« Home | Whatever happened to the cast of "Revenge of the N... » | 50th Post - Lets celebrate and learn as well » | What kind of tree lives the longest? » | What's the purpose of the little pocket in the rig... » | Speed of light. » | How did Thousand Island Dressing get its name? » | What are bowling balls made of? » | Where is Che Guevara buried? » | Punky Brewster » | Who re-designed Paris? » 

Thursday, October 27, 2005 Bookmark Now! | Email to a friend  

Who was the first olympic champion of the modern Era?

James Brendan Bennet Connolly (October 28, 1868 – January 20, 1957) was an American athlete and author. In 1896, he became the first modern Olympic champion of the modern Era.

Early life
James Connolly was born to poor Irish American parents, fisherman John Connolly and Ann O'Donnell, as one of twelve children, in South Boston, Massachusetts. Growing up at a time when the parks and playground movement in Boston was slowly developing, Connolly joined other boys in the streets and vacant lots to run, jump, and play ball.

He was educated at Notre Dame Academy and then at the Mather and Lawrence grammar school, but never went to high school. Instead, Connolly worked as a clerk with an insurance company in Boston and later with the United States Army Corps of Engineers in Savannah, Georgia.

His predisposition to sport also became apparent. Calling a special meeting of the Catholic Library Association (CLA) of Savannah in 1891, he was instrumental in forming a football team. Soon thereafter, Connolly was elected captain of the CLA Cycling Club and aggressively sought to promote the sport on behalf of the Savannah Wheelmen.

Altogether dissatisfied with his career path, Connolly sought to regain the lost years of high school through self education. In October 1895, he sat for the entrance examination to the Lawrence Scientific School and was unconditionally accepted to study the classics at Harvard University.

The Olympic Games
After the creation of the International Olympic Committee in 1894, the first modern edition of the Olympic Games were scheduled for April 6 to 15, 1896 in Athens, Greece. Connolly decided to participate, and submitted a request for a leave of absence to the Chairman of the Harvard University Committee on the Regulation of Athletic Sports and was denied. According to Connolly himself, he was informed that his only course of action would be to resign and make a reapplication to the College. Connolly then claimed to have replied:

"I am not resigning and I'm not making application to re-enter. I'm getting through with Harvard right now. Good day!" It is unclear whether this really happenend. Harvard records do show a request by Connolly for a leave of absence to Europe, which was denied. Connolly then requested an honorable withdrawal as a student, which was granted on March 19, 1896.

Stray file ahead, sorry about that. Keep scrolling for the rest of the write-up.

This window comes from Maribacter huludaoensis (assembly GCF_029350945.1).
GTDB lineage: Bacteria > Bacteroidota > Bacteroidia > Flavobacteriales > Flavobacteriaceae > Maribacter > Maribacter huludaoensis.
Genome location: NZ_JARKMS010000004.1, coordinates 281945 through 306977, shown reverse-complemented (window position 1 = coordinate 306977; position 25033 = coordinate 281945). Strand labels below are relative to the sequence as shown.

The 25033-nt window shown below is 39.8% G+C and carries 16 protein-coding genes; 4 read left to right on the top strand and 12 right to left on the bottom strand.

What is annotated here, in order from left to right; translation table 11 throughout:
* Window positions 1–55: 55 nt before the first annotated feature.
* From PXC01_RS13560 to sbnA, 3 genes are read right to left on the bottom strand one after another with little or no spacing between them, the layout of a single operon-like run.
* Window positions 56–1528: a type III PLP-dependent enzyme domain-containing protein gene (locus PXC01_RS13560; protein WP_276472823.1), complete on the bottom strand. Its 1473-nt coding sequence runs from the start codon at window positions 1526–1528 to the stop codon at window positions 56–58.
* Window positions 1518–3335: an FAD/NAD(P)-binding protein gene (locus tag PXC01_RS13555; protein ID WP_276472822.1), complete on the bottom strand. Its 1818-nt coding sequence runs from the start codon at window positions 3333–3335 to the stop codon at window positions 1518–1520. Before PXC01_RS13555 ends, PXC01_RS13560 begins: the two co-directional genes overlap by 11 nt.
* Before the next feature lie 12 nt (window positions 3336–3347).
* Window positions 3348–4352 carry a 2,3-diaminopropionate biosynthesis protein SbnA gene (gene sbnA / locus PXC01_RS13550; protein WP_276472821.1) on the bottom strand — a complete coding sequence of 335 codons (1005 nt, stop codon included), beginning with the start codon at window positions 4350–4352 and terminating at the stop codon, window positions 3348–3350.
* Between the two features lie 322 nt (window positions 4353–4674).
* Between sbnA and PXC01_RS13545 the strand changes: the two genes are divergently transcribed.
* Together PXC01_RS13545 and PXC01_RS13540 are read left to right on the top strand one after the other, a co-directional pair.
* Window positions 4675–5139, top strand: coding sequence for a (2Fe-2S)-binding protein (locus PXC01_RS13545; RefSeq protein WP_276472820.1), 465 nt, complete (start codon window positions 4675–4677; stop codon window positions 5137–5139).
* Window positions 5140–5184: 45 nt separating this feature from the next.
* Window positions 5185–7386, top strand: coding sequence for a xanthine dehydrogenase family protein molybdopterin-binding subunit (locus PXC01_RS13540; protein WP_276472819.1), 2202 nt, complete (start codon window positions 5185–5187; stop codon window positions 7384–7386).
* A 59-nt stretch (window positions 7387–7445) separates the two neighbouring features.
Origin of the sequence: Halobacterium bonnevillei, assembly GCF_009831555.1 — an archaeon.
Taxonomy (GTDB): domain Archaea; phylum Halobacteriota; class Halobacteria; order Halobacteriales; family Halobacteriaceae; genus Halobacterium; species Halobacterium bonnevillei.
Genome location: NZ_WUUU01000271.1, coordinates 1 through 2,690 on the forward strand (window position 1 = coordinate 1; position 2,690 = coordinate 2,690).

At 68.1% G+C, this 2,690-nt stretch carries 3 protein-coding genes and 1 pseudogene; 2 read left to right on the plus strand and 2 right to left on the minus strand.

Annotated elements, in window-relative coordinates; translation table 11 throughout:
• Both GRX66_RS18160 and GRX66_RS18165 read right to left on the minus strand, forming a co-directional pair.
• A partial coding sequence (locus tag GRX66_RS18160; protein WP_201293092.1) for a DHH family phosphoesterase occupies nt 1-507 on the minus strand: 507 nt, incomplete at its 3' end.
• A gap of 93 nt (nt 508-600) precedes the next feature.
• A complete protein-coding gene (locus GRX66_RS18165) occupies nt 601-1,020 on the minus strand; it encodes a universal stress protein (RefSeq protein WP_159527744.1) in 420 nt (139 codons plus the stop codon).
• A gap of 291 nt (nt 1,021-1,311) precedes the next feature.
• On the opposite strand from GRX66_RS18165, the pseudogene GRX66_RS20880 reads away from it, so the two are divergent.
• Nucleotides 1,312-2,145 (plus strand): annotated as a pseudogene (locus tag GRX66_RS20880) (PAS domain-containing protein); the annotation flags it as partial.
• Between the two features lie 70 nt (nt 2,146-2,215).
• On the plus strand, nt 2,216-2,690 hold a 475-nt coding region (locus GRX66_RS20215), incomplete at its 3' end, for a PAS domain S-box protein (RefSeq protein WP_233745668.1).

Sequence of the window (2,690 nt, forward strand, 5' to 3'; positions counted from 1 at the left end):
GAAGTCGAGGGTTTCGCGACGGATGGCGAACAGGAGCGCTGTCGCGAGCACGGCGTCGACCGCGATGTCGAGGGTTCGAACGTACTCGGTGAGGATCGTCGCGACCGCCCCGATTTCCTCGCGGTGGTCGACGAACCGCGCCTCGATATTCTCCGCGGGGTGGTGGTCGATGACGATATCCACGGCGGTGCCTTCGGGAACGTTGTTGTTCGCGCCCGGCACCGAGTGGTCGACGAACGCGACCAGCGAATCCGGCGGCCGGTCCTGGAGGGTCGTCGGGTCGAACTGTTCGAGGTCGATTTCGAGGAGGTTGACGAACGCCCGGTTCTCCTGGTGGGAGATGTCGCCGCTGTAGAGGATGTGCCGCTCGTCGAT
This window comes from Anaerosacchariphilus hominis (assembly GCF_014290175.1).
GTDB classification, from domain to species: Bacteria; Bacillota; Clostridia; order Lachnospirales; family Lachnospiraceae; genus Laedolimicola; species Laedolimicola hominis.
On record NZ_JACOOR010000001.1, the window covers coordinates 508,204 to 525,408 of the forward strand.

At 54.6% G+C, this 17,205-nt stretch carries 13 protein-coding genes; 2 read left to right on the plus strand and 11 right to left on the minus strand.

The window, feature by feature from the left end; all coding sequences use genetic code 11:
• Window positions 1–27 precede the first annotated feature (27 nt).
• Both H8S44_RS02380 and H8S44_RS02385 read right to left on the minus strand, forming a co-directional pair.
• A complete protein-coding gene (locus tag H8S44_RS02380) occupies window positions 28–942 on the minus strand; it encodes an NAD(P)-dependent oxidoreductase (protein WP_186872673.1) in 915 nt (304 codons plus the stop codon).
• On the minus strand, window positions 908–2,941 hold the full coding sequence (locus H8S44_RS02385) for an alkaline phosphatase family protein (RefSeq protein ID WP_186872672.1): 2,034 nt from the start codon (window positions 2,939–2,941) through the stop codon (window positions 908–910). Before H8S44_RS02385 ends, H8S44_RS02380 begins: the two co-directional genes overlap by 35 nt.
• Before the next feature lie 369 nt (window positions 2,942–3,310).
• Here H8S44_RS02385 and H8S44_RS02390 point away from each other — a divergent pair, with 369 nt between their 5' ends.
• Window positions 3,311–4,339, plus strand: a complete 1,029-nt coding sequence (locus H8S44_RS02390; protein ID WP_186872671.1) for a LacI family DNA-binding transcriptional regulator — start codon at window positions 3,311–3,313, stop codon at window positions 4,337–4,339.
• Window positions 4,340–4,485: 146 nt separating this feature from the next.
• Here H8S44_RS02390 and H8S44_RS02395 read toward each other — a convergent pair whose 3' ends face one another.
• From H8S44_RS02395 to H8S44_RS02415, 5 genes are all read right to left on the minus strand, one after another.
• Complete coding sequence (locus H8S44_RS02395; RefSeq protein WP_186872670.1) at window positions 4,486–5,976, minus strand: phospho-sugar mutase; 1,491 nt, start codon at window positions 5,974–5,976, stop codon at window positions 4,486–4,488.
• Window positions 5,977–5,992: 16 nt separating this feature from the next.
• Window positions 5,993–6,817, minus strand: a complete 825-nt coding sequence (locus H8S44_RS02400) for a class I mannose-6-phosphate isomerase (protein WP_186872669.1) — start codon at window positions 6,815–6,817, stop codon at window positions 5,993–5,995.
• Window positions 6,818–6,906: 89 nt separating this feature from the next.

Representing the Suffolk Athletic Club, which paid for most of Connolly's expenses (Connolly later claimed he paid it all himself), he left for Greece on a German freighter, the Barbarossa, along with most of the rest of the first American Olympic team. After arriving in Naples, Italy he was robbed and almost lost his ticket to Athens. He managed to retrieve it only after a pursuit against the robber. Finally he took the train to Athens, arriving there just for the Games.

The first final on the opening day was the triple jump (then known as the hop, skip and jump), one of the events in which Connolly competed. Connolly's style, taking two hops with the right foot, is no longer allowed in this event nowadays, but was perfectly acceptable in 1896. With this style, he outjumped the field, finishing more than one meter ahead of his nearest opponent by jumping 13.71 m (44 ft 11 3/4 in), earning him the first silver medal (gold medals did not yet exist). With this performance, he became the first Olympic champion since 385 AD, when Athenian Zopyros won the pankration (other sources name the Armenian Varasdates, who won at boxing in 369).

He went on to take second place in the high jump (1.65 m / 5 ft 5 in) tying with Robert Garrett behind Ellery Clark, and third place in the long jump (5.84 m / 19 ft 2 in). Back home in Boston, Connolly was welecomed enthusiastically, and was presented a gold watch by the citizens of South Boston.

Connolly would also visit the second edition of the modern Olympics, held in Paris. There, he failed to retain his title in the triple jump, losing to compatriot Meyer Prinstein.

The 1904 Summer Olympics were also attended by Connolly, but as a journalist, not as an athlete. Earlier, he had already published his accounts of the Spanish-American War in the Boston Globe as Letters from the front in Cuba. He served there in the Irish 9th Infantry of Massachusetts.

Connolly became an authority on maritime writing, after spending years on many different vessels, fishing boats, military ships all over the world. In all, he published more than 200 short stories, and 25 novels. Furthermore, he twice ran for Congress of the United States on the ticket of the Progressive Party, but never was elected.

He never returned to Harvard, but received an honorary athletic sweater in 1948. A year later, he was offered an honorary doctorate by Harvard University, which he turned down. Connolly died in New York at the age of 88. A collection of items related to Connolly, including his triple jump silver medal, is housed in the library of Colby College in Maine.

Add to: Oneview Add to: Folkd Add to: Yigg Add to: Linkarena Add to: Digg Add to: Del.icio.us Add to: Reddit Add to: Simpy Add to: StumbleUpon Add to: Slashdot Add to: Netscape Add to: Furl Add to: Yahoo Add to: Spurl Add to: Google Add to: Blinklist Add to: Blogmarks Add to: Technorati Add to: Newsvine Add to: Blinkbits Add to: Ma.Gnolia

Share on Facebook Read the whole Blog

Receive post updates by Email